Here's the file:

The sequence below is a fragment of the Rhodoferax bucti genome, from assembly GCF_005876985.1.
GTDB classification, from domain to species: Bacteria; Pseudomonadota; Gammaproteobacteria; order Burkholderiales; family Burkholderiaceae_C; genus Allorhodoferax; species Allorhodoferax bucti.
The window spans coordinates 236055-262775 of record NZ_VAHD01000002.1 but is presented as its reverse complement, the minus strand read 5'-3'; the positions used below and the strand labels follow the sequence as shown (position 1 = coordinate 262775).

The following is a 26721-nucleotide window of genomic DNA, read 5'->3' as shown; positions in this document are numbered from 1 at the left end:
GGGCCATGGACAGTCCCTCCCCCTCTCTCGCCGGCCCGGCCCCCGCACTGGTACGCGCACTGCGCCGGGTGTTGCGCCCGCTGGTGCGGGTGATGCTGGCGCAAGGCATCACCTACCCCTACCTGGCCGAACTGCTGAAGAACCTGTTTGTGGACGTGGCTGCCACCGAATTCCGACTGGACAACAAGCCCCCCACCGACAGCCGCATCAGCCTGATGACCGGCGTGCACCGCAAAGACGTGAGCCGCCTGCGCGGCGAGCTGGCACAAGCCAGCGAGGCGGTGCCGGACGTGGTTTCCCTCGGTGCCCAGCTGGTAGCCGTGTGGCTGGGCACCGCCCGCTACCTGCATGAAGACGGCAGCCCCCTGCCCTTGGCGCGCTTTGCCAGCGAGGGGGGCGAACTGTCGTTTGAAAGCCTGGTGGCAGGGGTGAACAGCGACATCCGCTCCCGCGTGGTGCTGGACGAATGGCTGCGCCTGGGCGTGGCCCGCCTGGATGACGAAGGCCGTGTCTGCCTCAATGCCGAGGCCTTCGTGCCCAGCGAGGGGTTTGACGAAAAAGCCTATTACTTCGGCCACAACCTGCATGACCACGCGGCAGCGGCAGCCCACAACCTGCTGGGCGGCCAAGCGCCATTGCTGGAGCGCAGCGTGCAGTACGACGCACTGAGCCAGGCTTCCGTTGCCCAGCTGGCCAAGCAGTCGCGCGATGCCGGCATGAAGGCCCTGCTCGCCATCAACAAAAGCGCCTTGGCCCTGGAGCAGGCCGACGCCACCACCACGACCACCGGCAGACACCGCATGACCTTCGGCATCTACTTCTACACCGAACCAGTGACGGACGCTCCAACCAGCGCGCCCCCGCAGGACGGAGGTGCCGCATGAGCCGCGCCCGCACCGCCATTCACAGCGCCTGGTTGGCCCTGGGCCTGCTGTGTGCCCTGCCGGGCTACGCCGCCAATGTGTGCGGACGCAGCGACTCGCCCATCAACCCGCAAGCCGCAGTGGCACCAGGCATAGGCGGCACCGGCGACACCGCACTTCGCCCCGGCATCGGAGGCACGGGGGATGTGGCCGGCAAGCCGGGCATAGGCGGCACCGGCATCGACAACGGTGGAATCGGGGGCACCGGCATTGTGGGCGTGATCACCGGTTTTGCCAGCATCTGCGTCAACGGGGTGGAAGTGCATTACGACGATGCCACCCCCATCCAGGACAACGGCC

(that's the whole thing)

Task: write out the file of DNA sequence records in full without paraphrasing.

The sequence below is a fragment of the Rhodoferax bucti genome, from assembly GCF_005876985.1.
GTDB classification, from domain to species: Bacteria; Pseudomonadota; Gammaproteobacteria; order Burkholderiales; family Burkholderiaceae_C; genus Allorhodoferax; species Allorhodoferax bucti.
The window spans coordinates 236055-262775 of record NZ_VAHD01000002.1 but is presented as its reverse complement, the minus strand read 5'-3'; the positions used below and the strand labels follow the sequence as shown (position 1 = coordinate 262775).

The following is a 26721-nucleotide window of genomic DNA, read 5'->3' as shown; positions in this document are numbered from 1 at the left end:
GGGCCATGGACAGTCCCTCCCCCTCTCTCGCCGGCCCGGCCCCCGCACTGGTACGCGCACTGCGCCGGGTGTTGCGCCCGCTGGTGCGGGTGATGCTGGCGCAAGGCATCACCTACCCCTACCTGGCCGAACTGCTGAAGAACCTGTTTGTGGACGTGGCTGCCACCGAATTCCGACTGGACAACAAGCCCCCCACCGACAGCCGCATCAGCCTGATGACCGGCGTGCACCGCAAAGACGTGAGCCGCCTGCGCGGCGAGCTGGCACAAGCCAGCGAGGCGGTGCCGGACGTGGTTTCCCTCGGTGCCCAGCTGGTAGCCGTGTGGCTGGGCACCGCCCGCTACCTGCATGAAGACGGCAGCCCCCTGCCCTTGGCGCGCTTTGCCAGCGAGGGGGGCGAACTGTCGTTTGAAAGCCTGGTGGCAGGGGTGAACAGCGACATCCGCTCCCGCGTGGTGCTGGACGAATGGCTGCGCCTGGGCGTGGCCCGCCTGGATGACGAAGGCCGTGTCTGCCTCAATGCCGAGGCCTTCGTGCCCAGCGAGGGGTTTGACGAAAAAGCCTATTACTTCGGCCACAACCTGCATGACCACGCGGCAGCGGCAGCCCACAACCTGCTGGGCGGCCAAGCGCCATTGCTGGAGCGCAGCGTGCAGTACGACGCACTGAGCCAGGCTTCCGTTGCCCAGCTGGCCAAGCAGTCGCGCGATGCCGGCATGAAGGCCCTGCTCGCCATCAACAAAAGCGCCTTGGCCCTGGAGCAGGCCGACGCCACCACCACGACCACCGGCAGACACCGCATGACCTTCGGCATCTACTTCTACACCGAACCAGTGACGGACGCTCCAACCAGCGCGCCCCCGCAGGACGGAGGTGCCGCATGAGCCGCGCCCGCACCGCCATTCACAGCGCCTGGTTGGCCCTGGGCCTGCTGTGTGCCCTGCCGGGCTACGCCGCCAATGTGTGCGGACGCAGCGACTCGCCCATCAACCCGCAAGCCGCAGTGGCACCAGGCATAGGCGGCACCGGCGACACCGCACTTCGCCCCGGCATCGGAGGCACGGGGGATGTGGCCGGCAAGCCGGGCATAGGCGGCACCGGCATCGACAACGGTGGAATCGGGGGCACCGGCATTGTGGGCGTGATCACCGGTTTTGCCAGCATCTGCGTCAACGGGGTGGAAGTGCATTACGACGATGCCACCCCCATCCAGGACAACGGCC